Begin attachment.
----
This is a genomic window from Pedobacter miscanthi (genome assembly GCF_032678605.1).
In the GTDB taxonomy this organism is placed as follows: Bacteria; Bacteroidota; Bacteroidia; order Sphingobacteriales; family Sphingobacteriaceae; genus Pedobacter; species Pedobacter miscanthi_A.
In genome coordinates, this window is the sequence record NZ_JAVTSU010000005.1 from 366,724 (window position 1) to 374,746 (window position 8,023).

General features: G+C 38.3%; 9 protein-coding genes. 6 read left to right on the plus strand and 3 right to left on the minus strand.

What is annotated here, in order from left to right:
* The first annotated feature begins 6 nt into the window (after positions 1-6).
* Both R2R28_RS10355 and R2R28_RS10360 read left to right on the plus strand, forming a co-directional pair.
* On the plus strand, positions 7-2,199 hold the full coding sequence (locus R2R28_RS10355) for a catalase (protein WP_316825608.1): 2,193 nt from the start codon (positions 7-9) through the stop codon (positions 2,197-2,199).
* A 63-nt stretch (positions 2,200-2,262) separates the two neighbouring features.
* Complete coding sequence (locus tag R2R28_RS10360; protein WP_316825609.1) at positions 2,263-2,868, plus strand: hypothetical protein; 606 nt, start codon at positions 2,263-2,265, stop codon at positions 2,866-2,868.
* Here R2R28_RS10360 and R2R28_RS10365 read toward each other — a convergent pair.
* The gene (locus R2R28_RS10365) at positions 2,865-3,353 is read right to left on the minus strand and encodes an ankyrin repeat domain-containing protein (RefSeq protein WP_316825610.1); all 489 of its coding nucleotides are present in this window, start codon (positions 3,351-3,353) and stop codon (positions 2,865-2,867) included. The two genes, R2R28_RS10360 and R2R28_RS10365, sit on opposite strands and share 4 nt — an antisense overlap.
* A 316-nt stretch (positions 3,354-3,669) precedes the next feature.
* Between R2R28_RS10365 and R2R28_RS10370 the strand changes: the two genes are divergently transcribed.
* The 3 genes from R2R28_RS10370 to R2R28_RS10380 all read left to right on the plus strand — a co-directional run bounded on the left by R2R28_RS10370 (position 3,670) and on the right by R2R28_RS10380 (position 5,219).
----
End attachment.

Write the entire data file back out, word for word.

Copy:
This is a genomic window from Pedobacter miscanthi (genome assembly GCF_032678605.1).
In the GTDB taxonomy this organism is placed as follows: Bacteria; Bacteroidota; Bacteroidia; order Sphingobacteriales; family Sphingobacteriaceae; genus Pedobacter; species Pedobacter miscanthi_A.
In genome coordinates, this window is the sequence record NZ_JAVTSU010000005.1 from 366,724 (window position 1) to 374,746 (window position 8,023).

General features: G+C 38.3%; 9 protein-coding genes. 6 read left to right on the plus strand and 3 right to left on the minus strand.

What is annotated here, in order from left to right:
* The first annotated feature begins 6 nt into the window (after positions 1-6).
* Both R2R28_RS10355 and R2R28_RS10360 read left to right on the plus strand, forming a co-directional pair.
* On the plus strand, positions 7-2,199 hold the full coding sequence (locus R2R28_RS10355) for a catalase (protein WP_316825608.1): 2,193 nt from the start codon (positions 7-9) through the stop codon (positions 2,197-2,199).
* A 63-nt stretch (positions 2,200-2,262) separates the two neighbouring features.
* Complete coding sequence (locus tag R2R28_RS10360; protein WP_316825609.1) at positions 2,263-2,868, plus strand: hypothetical protein; 606 nt, start codon at positions 2,263-2,265, stop codon at positions 2,866-2,868.
* Here R2R28_RS10360 and R2R28_RS10365 read toward each other — a convergent pair.
* The gene (locus R2R28_RS10365) at positions 2,865-3,353 is read right to left on the minus strand and encodes an ankyrin repeat domain-containing protein (RefSeq protein WP_316825610.1); all 489 of its coding nucleotides are present in this window, start codon (positions 3,351-3,353) and stop codon (positions 2,865-2,867) included. The two genes, R2R28_RS10360 and R2R28_RS10365, sit on opposite strands and share 4 nt — an antisense overlap.
* A 316-nt stretch (positions 3,354-3,669) precedes the next feature.
* Between R2R28_RS10365 and R2R28_RS10370 the strand changes: the two genes are divergently transcribed.
* The 3 genes from R2R28_RS10370 to R2R28_RS10380 all read left to right on the plus strand — a co-directional run bounded on the left by R2R28_RS10370 (position 3,670) and on the right by R2R28_RS10380 (position 5,219).